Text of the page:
The Company’s management, under the supervision of the Company’s principal executive officer and principal financial officer, is responsible for establishing and maintaining adequate internal control over financial reporting, as defined in Rules 13a-15(f) and 15d-15(f) under the Exchange Act. The Company’s internal control over financial reporting is a process designed to provide reasonable assurance regarding the reliability of financial reporting and the preparation of financial statements for external purposes in accordance with GAAP.  Internal control over financial reporting includes those policies and procedures that (i) pertain to the maintenance of records that, in reasonable detail, accurately and fairly reflect the transactions and dispositions of the assets of the Company, (ii) provide reasonable assurance that transactions are recorded as necessary to permit preparation of financial statements in accordance with GAAP, and that receipts and expenditures of the Company are being made only in accordance with authorizations of management and directors of the Company and (iii) provide reasonable assurance regarding prevention or timely detection of unauthorized acquisition, use, or disposition of the Company’s assets that could have a material effect on the financial statements.

The Company’s management has assessed the effectiveness of our internal control over financial reporting as of December 31, 2014. In making its assessment of our internal control over financial reporting, management used Internal Control – Integrated Framework issued by the Committee of Sponsoring Organizations of the Treadway Commission (2013 Framework). The Company’s management has concluded that, as of December 31, 2014, our internal control over financial reporting was effective. The Company’s management excluded the internal controls over financial reporting of both HP and ASIA, from our assessment of the effectiveness of our internal control over financial reporting as of December 31, 2014. Both were acquired during 2014 in transactions and accounted for as business combinations. The assets of HP represent approximately 1.8% of our consolidated total assets as of December 31, 2014 excluding the goodwill and net intangible assets resulting from the acquisition. The revenues of HP represented approximately 3.2% of our consolidated revenues in 2014. The assets of ASIA represent approximately 0.2% of our consolidated total assets as of December 31, 2014 excluding the goodwill and net intangible assets resulting from the acquisition. The revenues of ASIA represented approximately 1.6% of our consolidated revenues in 2014.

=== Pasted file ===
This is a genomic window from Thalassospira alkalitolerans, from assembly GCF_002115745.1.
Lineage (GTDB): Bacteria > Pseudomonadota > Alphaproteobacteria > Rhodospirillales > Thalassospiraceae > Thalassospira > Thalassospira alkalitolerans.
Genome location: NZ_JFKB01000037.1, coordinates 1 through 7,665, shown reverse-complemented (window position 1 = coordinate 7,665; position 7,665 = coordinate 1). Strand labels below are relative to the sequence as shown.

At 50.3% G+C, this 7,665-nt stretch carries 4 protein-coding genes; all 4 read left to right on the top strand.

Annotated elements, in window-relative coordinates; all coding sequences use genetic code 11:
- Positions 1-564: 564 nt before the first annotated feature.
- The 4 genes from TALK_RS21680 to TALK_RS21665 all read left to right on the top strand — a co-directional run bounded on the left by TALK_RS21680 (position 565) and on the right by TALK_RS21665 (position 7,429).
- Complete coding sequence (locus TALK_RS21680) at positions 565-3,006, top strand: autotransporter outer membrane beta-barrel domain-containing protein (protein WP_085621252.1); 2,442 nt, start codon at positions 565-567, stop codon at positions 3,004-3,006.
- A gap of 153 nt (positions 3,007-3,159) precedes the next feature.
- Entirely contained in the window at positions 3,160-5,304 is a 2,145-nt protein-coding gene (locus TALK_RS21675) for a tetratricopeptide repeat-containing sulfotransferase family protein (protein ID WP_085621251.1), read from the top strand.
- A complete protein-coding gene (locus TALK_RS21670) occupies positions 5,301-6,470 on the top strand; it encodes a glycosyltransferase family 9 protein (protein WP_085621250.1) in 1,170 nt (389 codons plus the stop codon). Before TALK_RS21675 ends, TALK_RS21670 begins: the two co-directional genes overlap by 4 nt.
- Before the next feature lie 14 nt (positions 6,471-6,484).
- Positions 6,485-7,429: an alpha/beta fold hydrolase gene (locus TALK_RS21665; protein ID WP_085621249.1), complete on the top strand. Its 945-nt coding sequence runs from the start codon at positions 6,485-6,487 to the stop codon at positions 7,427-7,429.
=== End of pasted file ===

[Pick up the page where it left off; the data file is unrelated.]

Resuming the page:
This report does not include an attestation report of the Company’s independent registered public accounting firm regarding internal control over financial reporting as emerging growth companies are not required to include such report.

Changes in Internal Control over Financial Reporting

There were no changes in the Company’s internal control over financial reporting during the year ended December 31, 2014 that have materially affected, or are reasonably likely to materially affect, the Company’s internal control over financial reporting.

ITEM 9B.

OTHER INFORMATION

None.

 

 

 

47


PART III

 

ITEM 10.

DIRECTORS, EXECUTIVE OFFICERS AND CORPORATE GOVERNANCE

The information required by this Item is incorporated herein by reference to the information provided under the headings “Election of Directors - Nominees for Election for a One-Year Term Expiring at the 2015 Annual Meeting,” “Corporate Governance,” “Current Executive Officers” and “Section 16(a) Beneficial Ownership Reporting Compliance” in our definitive proxy statement to be filed with the Securities and Exchange Commission not later than 120 days after the fiscal year ended December 31, 2014 (the “2015 Proxy Statement”).

We have adopted a Code of Business Conduct and Ethics, which is applicable to all of our directors, employees and officers, including our principal executive officer, principal financial officer and principal accounting officer.  A copy of the Code of Business Conduct and Ethics can be found at our website at www.hiiquote.com.  Any possible future amendments to or waivers from the Code of Business Conduct and Ethics will be posted on our website.

ITEM 11.

EXECUTIVE COMPENSATION